The results arguably aren’t poor, just “good” vs “great”. That being said there are quite a few things that can cause differences across distros, so these types of comparisons are going to fluctuate a lot over time. Most notably would be stuff like security-related compile options, Fedora shipping newer software (which may have some performance gains or losses, it all depends), etc.
I’d be far more interested in benchmarks that actually show speed difference from testing similar software versions.
I just read through the benchmarks and you’ve buried the lede. The horse to beat in this race isn’t Ubuntu, it’s Clear Linux! They’ve clearly (pun intended) done some work making significant performance optimizations while all the others do some things well, other things not so well, and end up more or less the same overall.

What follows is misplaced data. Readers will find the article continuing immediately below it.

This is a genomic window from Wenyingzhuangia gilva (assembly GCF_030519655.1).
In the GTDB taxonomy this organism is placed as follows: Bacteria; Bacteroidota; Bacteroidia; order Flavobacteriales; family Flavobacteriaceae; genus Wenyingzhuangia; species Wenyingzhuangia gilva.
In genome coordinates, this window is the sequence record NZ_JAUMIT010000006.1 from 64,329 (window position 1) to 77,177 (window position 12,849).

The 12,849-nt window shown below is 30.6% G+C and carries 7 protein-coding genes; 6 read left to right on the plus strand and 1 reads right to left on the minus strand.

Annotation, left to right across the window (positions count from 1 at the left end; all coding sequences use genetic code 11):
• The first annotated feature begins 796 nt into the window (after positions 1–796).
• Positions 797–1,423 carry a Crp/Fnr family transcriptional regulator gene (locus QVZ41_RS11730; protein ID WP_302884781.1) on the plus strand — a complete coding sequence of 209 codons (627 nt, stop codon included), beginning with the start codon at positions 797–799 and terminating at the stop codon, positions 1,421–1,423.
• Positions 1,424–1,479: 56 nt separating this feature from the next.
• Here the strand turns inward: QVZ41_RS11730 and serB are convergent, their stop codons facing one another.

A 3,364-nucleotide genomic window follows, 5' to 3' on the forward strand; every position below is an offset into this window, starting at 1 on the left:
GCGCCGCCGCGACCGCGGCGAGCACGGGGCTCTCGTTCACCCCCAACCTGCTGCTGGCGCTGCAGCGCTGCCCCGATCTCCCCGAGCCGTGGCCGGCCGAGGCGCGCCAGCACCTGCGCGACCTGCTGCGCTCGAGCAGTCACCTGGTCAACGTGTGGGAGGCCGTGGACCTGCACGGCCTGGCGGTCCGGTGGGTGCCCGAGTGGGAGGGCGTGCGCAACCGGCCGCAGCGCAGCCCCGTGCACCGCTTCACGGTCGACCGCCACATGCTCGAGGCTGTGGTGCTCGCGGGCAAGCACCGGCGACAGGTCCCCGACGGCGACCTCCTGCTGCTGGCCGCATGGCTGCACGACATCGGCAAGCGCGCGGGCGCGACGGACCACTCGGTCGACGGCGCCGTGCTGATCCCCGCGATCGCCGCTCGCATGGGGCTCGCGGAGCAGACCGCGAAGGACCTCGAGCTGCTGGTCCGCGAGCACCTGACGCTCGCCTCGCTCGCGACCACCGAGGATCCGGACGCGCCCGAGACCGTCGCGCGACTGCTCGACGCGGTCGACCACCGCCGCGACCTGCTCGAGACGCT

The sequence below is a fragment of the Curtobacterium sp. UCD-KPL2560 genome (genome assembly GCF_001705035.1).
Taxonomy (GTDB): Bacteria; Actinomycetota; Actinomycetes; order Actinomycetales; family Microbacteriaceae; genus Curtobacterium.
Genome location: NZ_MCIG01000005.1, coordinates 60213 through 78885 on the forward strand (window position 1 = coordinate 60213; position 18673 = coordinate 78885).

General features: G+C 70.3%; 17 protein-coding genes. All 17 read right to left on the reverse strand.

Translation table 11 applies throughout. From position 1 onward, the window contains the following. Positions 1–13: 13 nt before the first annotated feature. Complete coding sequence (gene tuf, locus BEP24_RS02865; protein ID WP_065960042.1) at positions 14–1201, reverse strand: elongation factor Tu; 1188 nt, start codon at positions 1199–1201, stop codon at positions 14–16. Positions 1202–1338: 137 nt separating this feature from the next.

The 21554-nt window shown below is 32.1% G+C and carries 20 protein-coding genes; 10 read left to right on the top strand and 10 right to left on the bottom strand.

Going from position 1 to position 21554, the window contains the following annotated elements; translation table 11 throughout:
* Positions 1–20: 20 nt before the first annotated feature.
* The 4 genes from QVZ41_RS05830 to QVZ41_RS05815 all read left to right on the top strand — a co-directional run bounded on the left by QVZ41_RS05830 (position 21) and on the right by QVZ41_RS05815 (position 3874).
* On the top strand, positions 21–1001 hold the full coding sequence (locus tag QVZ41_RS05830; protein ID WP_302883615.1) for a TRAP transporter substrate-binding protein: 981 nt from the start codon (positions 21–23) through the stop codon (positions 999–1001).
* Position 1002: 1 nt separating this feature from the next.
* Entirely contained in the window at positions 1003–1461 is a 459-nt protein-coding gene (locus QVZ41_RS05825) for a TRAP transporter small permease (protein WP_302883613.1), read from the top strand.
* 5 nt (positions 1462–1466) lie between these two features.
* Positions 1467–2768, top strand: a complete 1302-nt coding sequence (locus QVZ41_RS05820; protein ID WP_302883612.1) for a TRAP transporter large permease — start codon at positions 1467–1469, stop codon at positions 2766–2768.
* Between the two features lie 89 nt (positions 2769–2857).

I used to do Linux performance engineering for a living - I’m now intensely curious what’s under the hood with Clear and how that can be applied to other distros!
Yeah - they’ve compiled everything for Intel chips. It turns out they’ve a short light rail ride from my house, by the way ;-). One could get the same effect on Fedora by building all the packages locally from source RPMs using “march=native” compilation or something of that ilk.